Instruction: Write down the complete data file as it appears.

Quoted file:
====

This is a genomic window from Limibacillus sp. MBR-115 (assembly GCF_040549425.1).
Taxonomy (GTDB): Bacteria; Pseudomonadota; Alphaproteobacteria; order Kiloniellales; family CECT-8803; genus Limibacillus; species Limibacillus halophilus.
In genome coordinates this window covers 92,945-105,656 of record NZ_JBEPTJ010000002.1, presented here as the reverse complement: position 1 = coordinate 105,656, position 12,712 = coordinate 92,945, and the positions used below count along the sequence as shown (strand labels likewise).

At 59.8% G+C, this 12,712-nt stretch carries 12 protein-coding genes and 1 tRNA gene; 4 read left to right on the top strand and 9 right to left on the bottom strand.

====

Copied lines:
This is a genomic window from Limibacillus sp. MBR-115 (assembly GCF_040549425.1).
Taxonomy (GTDB): Bacteria; Pseudomonadota; Alphaproteobacteria; order Kiloniellales; family CECT-8803; genus Limibacillus; species Limibacillus halophilus.
In genome coordinates this window covers 92,945-105,656 of record NZ_JBEPTJ010000002.1, presented here as the reverse complement: position 1 = coordinate 105,656, position 12,712 = coordinate 92,945, and the positions used below count along the sequence as shown (strand labels likewise).

At 59.8% G+C, this 12,712-nt stretch carries 12 protein-coding genes and 1 tRNA gene; 4 read left to right on the top strand and 9 right to left on the bottom strand.